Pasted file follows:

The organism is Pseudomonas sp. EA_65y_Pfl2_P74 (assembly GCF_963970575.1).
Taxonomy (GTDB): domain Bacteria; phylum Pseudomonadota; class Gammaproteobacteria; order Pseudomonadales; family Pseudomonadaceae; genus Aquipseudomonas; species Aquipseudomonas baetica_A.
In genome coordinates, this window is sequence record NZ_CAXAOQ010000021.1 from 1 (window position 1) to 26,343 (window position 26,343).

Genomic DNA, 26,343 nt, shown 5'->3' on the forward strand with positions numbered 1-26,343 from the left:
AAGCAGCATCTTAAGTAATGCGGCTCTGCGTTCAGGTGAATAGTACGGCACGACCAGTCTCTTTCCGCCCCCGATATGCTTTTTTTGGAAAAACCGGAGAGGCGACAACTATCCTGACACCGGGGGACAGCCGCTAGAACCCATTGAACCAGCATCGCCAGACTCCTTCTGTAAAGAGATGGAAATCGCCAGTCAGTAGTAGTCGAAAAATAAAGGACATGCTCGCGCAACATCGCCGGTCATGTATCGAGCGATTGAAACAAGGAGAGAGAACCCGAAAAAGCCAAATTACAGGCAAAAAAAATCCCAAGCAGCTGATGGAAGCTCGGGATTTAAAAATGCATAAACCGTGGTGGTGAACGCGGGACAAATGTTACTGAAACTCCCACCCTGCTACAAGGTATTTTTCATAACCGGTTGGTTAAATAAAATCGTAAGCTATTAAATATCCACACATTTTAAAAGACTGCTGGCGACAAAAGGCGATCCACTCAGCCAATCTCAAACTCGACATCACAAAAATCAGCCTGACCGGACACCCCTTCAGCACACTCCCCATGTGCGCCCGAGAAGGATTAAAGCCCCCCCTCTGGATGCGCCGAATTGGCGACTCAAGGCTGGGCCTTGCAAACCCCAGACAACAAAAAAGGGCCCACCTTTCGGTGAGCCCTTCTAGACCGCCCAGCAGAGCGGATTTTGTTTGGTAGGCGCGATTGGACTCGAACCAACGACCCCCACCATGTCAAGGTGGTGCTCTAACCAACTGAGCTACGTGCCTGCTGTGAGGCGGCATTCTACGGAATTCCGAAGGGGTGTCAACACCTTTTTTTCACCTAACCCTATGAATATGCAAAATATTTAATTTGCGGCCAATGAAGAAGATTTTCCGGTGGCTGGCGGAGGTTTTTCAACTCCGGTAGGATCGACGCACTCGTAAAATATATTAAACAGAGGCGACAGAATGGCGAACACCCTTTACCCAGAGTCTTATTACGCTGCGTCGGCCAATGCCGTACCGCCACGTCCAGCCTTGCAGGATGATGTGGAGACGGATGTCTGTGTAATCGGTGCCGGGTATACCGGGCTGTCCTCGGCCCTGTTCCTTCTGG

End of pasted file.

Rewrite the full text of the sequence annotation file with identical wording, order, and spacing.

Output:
The organism is Pseudomonas sp. EA_65y_Pfl2_P74 (assembly GCF_963970575.1).
Taxonomy (GTDB): domain Bacteria; phylum Pseudomonadota; class Gammaproteobacteria; order Pseudomonadales; family Pseudomonadaceae; genus Aquipseudomonas; species Aquipseudomonas baetica_A.
In genome coordinates, this window is sequence record NZ_CAXAOQ010000021.1 from 1 (window position 1) to 26,343 (window position 26,343).

Genomic DNA, 26,343 nt, shown 5'->3' on the forward strand with positions numbered 1-26,343 from the left:
AAGCAGCATCTTAAGTAATGCGGCTCTGCGTTCAGGTGAATAGTACGGCACGACCAGTCTCTTTCCGCCCCCGATATGCTTTTTTTGGAAAAACCGGAGAGGCGACAACTATCCTGACACCGGGGGACAGCCGCTAGAACCCATTGAACCAGCATCGCCAGACTCCTTCTGTAAAGAGATGGAAATCGCCAGTCAGTAGTAGTCGAAAAATAAAGGACATGCTCGCGCAACATCGCCGGTCATGTATCGAGCGATTGAAACAAGGAGAGAGAACCCGAAAAAGCCAAATTACAGGCAAAAAAAATCCCAAGCAGCTGATGGAAGCTCGGGATTTAAAAATGCATAAACCGTGGTGGTGAACGCGGGACAAATGTTACTGAAACTCCCACCCTGCTACAAGGTATTTTTCATAACCGGTTGGTTAAATAAAATCGTAAGCTATTAAATATCCACACATTTTAAAAGACTGCTGGCGACAAAAGGCGATCCACTCAGCCAATCTCAAACTCGACATCACAAAAATCAGCCTGACCGGACACCCCTTCAGCACACTCCCCATGTGCGCCCGAGAAGGATTAAAGCCCCCCCTCTGGATGCGCCGAATTGGCGACTCAAGGCTGGGCCTTGCAAACCCCAGACAACAAAAAAGGGCCCACCTTTCGGTGAGCCCTTCTAGACCGCCCAGCAGAGCGGATTTTGTTTGGTAGGCGCGATTGGACTCGAACCAACGACCCCCACCATGTCAAGGTGGTGCTCTAACCAACTGAGCTACGTGCCTGCTGTGAGGCGGCATTCTACGGAATTCCGAAGGGGTGTCAACACCTTTTTTTCACCTAACCCTATGAATATGCAAAATATTTAATTTGCGGCCAATGAAGAAGATTTTCCGGTGGCTGGCGGAGGTTTTTCAACTCCGGTAGGATCGACGCACTCGTAAAATATATTAAACAGAGGCGACAGAATGGCGAACACCCTTTACCCAGAGTCTTATTACGCTGCGTCGGCCAATGCCGTACCGCCACGTCCAGCCTTGCAGGATGATGTGGAGACGGATGTCTGTGTAATCGGTGCCGGGTATACCGGGCTGTCCTCGGCCCTGTTCCTTCTGG